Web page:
Being the latest start to harvest for Chehalem, on October 18th, we have had some anxiously waiting harvest crew waiting, both in the vineyard and winery. Chad has found productive vineyard crew activity spreading bird netting, catching up on liming and composting, and bottling. And the talented winery crew from far-flung areas began as early as July, spending time racking, bottling, sampling vineyards, cleaning and maintaining equipment–twiddling thumbs until finally beginning at a time when most vintages are complete.

Some years we have had almost entirely female crews. This year is a flip on that theme, with this following equally strong crew:

  • Felix Egerer joined us in July from enology school in Geisenheim, the most auspicious wine school in Germany, with the intent to get as much experience prior to harvest and then rush back as late as possible during harvest. Of course, our late harvest didn’t work out well, especially with his desire to help make some Pinot noir, but his time here until he flew out October 22nd showed his exceptional intelligence, drive, baking talents, humor, and an ability to get along well with everyone. He whipped our butts in Scrabble. We invite him back to experience a normal vintage.
  • Romain Cornin is the younger generation of a Macon winery family, graduating with a masters from Jules Guyot University at Dijon, and working harvest in Portugal, Alsace, Chablis and most recently New Zealand. He is spirited and a very good team player, pitching in wherever he is needed. An indicator of his fun approach, is his good naturedly betting our Kiwi Chad Douglas on the World Cup Rugby final that he’d shave his head if France lost. The result? Let’s just say Chad didn’t have to shave and Romain is sporting a nice knit hat.
  • Andrew Catalano is a perfect example of convergence, as many of us move in the direction our passions and skills demand. A Phi Beta Kappa Philosophy grad from Wesleyan, he traveled for study in Bologna, experienced organic farming and great cuisine, worked in three top New York City restaurants including Gramercy Tavern and Maialino, and now wants to pursue the wine side of the equation. Quiet and contemplative, he erupts in a bright and noisy smile at times, is always up to his elbows in grapes and work, and absorbs it all. He is one of the go-to guys for lab work.
  • Luke Matthews answers the question “what do you do when you’ve coordinated for years TV events as big as the Emmys, SuperBowl, Obama’s inauguration, managed a restaurant in LA, sold wine for Gallo and bought wine for Whole Foods.” Answer: you get into winemaking and write about it. Luke blogs about making wine ( and came to Chehalem at the recommendation of two past harvest interns, one Michael Newsome, his cohort at Whole Foods in Venice CA, who worked here in 2007 and Dominic Maxwell also from 2007 harvest who is back in New Zealand at Greystone, where Luke did harvest this spring. Luke came directly from Burning Man in the desert, in a big box RV, blogging as he climbed out to start this part of the adventure. Check out his blog.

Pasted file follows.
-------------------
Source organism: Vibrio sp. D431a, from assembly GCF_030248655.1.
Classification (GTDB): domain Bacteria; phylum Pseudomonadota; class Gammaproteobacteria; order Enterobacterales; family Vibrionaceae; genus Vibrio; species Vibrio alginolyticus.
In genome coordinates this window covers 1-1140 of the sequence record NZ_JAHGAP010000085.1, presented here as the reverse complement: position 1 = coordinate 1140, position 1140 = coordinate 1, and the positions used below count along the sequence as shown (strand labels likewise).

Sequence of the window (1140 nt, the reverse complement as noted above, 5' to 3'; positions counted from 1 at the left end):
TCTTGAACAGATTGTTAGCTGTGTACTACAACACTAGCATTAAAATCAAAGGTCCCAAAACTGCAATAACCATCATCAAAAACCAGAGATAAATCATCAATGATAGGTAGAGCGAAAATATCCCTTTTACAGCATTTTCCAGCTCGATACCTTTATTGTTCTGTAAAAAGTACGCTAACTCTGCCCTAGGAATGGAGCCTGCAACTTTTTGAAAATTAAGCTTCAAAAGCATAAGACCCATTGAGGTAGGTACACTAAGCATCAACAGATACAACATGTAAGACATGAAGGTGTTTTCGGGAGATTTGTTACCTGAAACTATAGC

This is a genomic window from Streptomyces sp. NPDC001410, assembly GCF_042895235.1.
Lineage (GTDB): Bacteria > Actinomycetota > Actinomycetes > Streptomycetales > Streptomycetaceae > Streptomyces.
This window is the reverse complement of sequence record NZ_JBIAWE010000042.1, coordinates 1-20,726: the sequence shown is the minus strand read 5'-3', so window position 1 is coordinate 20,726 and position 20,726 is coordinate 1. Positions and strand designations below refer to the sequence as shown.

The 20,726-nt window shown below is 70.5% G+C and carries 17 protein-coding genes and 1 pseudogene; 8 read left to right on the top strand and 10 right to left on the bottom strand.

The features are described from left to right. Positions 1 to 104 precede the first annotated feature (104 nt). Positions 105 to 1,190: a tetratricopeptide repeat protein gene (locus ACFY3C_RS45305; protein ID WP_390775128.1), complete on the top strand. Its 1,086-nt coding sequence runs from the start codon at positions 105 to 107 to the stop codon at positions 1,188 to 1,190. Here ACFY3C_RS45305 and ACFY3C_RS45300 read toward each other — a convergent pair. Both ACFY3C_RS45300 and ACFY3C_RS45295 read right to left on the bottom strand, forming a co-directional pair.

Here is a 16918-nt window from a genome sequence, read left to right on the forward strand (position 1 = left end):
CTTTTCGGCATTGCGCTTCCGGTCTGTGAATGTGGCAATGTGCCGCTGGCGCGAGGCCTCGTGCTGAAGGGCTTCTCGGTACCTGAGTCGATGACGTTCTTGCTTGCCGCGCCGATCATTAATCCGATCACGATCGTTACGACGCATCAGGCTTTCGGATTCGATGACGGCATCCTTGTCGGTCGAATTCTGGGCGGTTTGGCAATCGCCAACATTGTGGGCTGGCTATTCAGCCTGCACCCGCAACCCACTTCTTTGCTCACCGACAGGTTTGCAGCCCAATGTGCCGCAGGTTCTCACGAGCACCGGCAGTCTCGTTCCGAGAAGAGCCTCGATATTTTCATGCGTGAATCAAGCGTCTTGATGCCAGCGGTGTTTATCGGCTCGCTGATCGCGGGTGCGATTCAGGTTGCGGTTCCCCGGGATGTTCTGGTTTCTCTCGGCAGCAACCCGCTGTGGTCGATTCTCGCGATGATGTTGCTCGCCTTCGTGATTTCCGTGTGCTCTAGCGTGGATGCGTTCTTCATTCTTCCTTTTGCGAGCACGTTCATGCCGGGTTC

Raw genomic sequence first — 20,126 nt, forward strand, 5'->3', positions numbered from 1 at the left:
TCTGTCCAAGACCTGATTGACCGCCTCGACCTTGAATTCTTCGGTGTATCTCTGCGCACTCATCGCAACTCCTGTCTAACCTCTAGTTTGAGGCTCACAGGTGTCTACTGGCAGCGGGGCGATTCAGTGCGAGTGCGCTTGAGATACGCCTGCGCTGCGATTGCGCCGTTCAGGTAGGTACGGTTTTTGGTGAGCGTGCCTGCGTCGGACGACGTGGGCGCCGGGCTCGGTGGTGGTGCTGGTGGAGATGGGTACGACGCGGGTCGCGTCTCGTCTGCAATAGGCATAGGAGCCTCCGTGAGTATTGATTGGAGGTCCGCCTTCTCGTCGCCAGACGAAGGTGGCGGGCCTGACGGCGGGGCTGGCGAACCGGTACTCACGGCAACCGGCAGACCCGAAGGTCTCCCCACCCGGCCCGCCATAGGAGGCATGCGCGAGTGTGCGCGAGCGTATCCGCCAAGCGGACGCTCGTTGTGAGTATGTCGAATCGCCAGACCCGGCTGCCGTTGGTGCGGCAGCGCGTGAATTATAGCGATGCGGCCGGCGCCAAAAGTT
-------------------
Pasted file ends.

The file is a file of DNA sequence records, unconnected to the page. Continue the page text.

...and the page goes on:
• Cheney Vidrine is a good friend of Chehalem, having worked at our tasting room part-time after doing harvest in the valley, which he then followed with two harvests down under in Australia and New Zealand the first half of this year. With a Masters in Wood Science, he first visited NZ several years ago to study at Lincoln, where Mike Eyres matriculated. His technical papers have imposing titles–ask him about them. But make sure it’s Cheney you’re talking to–he has an identical twin also in the valley.
  • Keith Richardson is one of two winery relations working harvest to make up for Felix having to return and the condensed nature of the harvest. Keith is the son of Priscilla, our accountant, and has traveled broadly also, bringing in addition a local context having grown up here. A hard worker, he has quickly learned the physical realities of the winery (punchdowns), the drudgery (sorting) and the cleaning (cleaning!).
  • Stephen Peterson is helping for the second year in a row, able to slip in several times over the year when we need experienced help in a pinch. He is my nephew (Wynne’s cousin) and is making a home in the area, with a significant other, a new apartment, and plans to grab a last few classes at PSU. He’s still writing music.

As talented as this group is, without the direction of the full-time winemaking team of Mike Eyres, Wynne Peterson-Nedry and Ksenija Kostic House, we’d be a far cry from patiently moving from a standstill to racing full-tilt in what will be an excellent vintage.

Late, but at last.


Weather and Its Implications

OK, I jinxed us in the last Harvest Page by talking about no rain in the prior 2 weeks. That night we got 0.21 inches and so Saturday we did not pick and got a chance to finish processing the chilled Pinot noir and Chardonnay from Friday. This Sunday morning, as I write, we’ve had a shower band move through with just enough rain to keep us out of the fields today. The next three days look dry, clear and sunny much of the time, so we will start and completely pick all of Ridgcrest Pinot noir, Gamay noir and Pinot gris, as well as completing Chardonnay and Pinot blanc at Stoller. A total of more than 100 tons.

The warming that ushered in the Friday rain, is now turning cool, so fruit will be protected from mold growth. A yet to be fully understood rain event Thursday will see only Riesling and Gruner remaining to be picked, plus a little Pinot noir close-by the winery at Corral Creek.